In UMNO, whats appeared hides a lot of actual behind-the-scene. And, rumours may actually be true.
So, is he going... or staying?
Malaysia Insider, 8th December 2008
DEC 8 — Datuk Seri Abdul Hadi Awang says that Datuk Seri Abdullah Ahmad Badawi should only step down as Prime Minister once he has fulfilled his slew of promises to Malaysians.
Tengku Razaleigh Hamzah says that Abdullah can stay on as Prime Minister even if he is no longer the Umno president.
Tun Dr Mahathir Mohamad says that there is every possibility that Abdullah will go back on his word and remain in the top job after party elections in March.
What's happening? What is driving this sudden examination and speculation of Abdullah's options? Is Abdullah reconsidering his retirement plans?
The short answer to the last question appears to be NO. Sources told The Malaysian Insider that Abdullah has already made plans for his post-Prime Minister days. He will shift out of Seri Perdana and move into a kampung-style house in Sungai Penchala, on the outskirts of Kuala Lumpur. As for filling up his retirement days, he has told his friends that he would like to spend time strengthening ties between Malaysia and the Middle East.
His staff members are also looking ahead and counting the days. Some of them are scouting for employment while members of the security detail will return to the general pool. The consensus is that Abdullah is at peace with the decision to hand over power to Datuk Seri Najib Razak at the party annual assembly in March 2009.
"He seems much happier than he was in the last few months. The mess after the March elections really weighed him down, with calls for him to step down and the back-biting and political back-stabbing. Now he looks relaxed and healthier… I think he accepts that his time is up, '' said a senior Umno official, who spoke on condition of anonymity.
Will he change his mind? No, says his supporters and friends. They say that it is important for Abdullah to be remembered as a man of his word. Also, he does not have a clinical streak in him or the temperament to go against convention, all very necessary tools if he wants to hold onto to the premiership beyond March.
After he has ushered in the legislation for the Malaysian Anti-Corruption Commission Bill, the Judicial Appointments Commission and the special tribunal for enforcement agencies and widened the social security net to cover more than 100,000 households, he will step down. But this will not stop speculation by the cheerleaders from the sidelines or the doubters.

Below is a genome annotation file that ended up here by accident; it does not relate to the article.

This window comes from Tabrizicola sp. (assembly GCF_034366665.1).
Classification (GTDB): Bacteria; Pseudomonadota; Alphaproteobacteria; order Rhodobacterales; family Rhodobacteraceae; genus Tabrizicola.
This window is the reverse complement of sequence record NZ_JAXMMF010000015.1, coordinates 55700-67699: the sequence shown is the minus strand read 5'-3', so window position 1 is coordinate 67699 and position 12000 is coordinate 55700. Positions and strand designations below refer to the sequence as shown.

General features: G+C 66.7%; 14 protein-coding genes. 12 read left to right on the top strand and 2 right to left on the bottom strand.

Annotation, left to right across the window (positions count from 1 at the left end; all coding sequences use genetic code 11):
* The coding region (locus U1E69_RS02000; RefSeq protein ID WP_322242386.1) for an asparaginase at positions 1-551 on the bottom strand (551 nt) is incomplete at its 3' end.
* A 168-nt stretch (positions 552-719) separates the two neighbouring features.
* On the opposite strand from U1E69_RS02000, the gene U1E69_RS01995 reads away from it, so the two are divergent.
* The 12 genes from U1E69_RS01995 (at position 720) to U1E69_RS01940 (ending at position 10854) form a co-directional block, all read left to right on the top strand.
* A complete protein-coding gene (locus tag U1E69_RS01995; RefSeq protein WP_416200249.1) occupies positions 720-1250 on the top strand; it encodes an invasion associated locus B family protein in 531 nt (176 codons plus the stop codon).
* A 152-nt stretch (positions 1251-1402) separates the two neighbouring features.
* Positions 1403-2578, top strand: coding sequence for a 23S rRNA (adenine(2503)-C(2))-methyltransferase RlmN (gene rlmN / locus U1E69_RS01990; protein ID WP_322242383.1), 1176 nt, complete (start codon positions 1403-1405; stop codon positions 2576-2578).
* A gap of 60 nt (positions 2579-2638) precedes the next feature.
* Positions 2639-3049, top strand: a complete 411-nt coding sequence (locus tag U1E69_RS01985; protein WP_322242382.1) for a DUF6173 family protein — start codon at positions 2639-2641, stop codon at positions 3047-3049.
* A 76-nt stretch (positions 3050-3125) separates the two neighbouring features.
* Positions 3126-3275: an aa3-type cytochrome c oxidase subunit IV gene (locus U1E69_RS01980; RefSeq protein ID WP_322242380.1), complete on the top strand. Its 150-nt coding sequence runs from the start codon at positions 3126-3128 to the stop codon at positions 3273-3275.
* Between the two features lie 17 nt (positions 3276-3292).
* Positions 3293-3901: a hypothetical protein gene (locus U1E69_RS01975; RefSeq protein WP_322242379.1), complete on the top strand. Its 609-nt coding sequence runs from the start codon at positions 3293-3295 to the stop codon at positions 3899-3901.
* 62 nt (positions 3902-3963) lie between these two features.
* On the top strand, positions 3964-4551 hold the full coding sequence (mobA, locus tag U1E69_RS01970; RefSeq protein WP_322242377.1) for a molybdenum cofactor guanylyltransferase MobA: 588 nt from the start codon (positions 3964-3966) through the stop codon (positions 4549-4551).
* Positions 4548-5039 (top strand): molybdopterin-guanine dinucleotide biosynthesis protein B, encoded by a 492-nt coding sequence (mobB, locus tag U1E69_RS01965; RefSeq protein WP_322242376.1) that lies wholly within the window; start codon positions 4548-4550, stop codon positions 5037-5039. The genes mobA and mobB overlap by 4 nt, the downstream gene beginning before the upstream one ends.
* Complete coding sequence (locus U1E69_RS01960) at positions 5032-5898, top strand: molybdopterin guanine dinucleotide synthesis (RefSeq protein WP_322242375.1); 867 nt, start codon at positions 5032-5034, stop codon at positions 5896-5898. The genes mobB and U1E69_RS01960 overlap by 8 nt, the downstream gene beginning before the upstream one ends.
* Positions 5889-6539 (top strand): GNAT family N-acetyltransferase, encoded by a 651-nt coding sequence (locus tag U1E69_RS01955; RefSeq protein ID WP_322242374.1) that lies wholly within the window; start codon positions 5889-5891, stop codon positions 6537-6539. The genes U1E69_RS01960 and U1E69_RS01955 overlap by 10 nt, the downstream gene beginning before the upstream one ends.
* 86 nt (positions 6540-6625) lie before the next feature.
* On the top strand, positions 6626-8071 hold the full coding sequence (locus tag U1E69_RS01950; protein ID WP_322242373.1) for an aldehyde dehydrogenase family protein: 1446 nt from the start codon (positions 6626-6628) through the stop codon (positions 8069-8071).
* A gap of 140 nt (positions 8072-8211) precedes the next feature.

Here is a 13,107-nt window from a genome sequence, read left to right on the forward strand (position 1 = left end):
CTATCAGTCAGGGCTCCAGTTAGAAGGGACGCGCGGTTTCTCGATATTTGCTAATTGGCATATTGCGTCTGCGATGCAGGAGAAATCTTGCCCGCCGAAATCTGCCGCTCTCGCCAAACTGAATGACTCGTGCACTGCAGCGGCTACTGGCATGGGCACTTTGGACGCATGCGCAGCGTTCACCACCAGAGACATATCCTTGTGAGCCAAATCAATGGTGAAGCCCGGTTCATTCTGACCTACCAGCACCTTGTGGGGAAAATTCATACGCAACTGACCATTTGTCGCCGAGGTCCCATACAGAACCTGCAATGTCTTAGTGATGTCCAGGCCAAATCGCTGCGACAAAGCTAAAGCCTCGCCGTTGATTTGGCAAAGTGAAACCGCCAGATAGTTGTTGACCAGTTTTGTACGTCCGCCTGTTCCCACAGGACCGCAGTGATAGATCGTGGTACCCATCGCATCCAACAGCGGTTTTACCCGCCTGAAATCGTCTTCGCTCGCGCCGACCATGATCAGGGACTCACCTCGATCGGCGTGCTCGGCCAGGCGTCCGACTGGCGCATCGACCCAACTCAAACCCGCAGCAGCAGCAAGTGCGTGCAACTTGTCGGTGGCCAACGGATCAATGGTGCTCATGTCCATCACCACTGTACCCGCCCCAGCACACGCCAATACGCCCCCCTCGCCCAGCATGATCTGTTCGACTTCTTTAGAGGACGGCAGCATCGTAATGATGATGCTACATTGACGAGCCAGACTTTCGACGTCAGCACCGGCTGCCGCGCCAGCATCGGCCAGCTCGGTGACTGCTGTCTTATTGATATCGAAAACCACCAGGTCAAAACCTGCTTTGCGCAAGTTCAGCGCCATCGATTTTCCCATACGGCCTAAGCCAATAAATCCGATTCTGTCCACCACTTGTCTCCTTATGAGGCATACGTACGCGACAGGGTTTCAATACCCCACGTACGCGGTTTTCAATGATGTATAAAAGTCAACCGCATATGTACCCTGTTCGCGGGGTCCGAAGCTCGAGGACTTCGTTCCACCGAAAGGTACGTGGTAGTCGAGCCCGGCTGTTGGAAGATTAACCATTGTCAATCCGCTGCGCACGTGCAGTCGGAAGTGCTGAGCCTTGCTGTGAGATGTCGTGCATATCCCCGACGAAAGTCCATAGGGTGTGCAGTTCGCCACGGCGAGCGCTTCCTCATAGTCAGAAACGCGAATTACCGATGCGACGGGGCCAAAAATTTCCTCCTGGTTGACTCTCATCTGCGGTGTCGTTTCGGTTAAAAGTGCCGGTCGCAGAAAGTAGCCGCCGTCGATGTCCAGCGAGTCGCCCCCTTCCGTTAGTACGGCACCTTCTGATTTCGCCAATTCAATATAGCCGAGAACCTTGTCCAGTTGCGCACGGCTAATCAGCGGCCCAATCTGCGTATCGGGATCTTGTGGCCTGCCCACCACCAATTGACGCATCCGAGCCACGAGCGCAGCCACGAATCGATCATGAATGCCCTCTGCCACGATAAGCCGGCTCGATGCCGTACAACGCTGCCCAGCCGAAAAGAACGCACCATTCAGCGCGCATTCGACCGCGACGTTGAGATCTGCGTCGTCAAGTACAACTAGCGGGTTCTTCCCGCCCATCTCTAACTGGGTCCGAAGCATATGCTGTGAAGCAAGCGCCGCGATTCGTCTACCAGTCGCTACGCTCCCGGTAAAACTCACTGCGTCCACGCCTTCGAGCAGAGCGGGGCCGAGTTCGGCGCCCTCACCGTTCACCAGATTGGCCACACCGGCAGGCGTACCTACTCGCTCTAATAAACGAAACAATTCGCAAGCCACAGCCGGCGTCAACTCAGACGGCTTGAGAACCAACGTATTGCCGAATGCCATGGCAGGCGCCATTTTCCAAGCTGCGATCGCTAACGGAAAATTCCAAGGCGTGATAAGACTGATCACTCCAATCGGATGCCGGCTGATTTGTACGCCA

Pas president Abdul Hadi said that the Islamic party would like Abdullah to stay on as Prime Minister until his main tasks were fulfilled. He noted that the MCAC had not been tabled in Parliament while the other reforms which the Prime Minister promised Malaysians were only in infancy stage.
He also felt that Abdullah should overhaul the Election Commission which still was not credible in the eyes of many Malaysians. "He should only go after overcoming the weaknesses and shortcomings of this body which oversees elections, '' said the MP for Marang.
Not difficult to see why Hadi has suddenly become a fan of Abdullah's. He and other Opposition politicians know that there will be chaos in Umno and Barisan Nasional if Abdullah does not vacate his office in Putrajaya as planned. Pakatan Rakyat politicians sense that with the transition issue settled, Umno seems to have become a more settled political animal, a more dangerous foe. Nurturing the idea of Abdullah staying on as Prime Minister will certainly help knock the party off its stride and keep it unbalanced for some time to come.
Last week, Tengku Razaleigh said that there was nothing to stop Abdullah from staying on a PM, noting that he had received the mandate in March to stay on for five years more. "He commands the confidence of the majority of the MPs. And the Prime Minister is appointed by the King and not the Umno General Assembly,'' said the Kelantan prince and former Finance Minister.
As tempting as this idea is, it may not move Abdullah. The reason: he needs to be embraced and loved by his party. He never wants to be viewed as a usurper of the party's collective will. He did not contest the party elections and therefore will no longer have its mandate to rule. He may have the mandate from Malaysians but not the mandate from his party. That distinction is all important to him.
In a recent interview with The Sun, he was asked why he did not use the 90 per cent approval rating in 2004 to push through reforms. He said that having the support of Malaysians was one thing but precious to him was the endorsement of his party.
In the eyes of many party men including Abdullah, Najib, who was elected party president by the Umno divisions, has the mandate to lead the party and the country.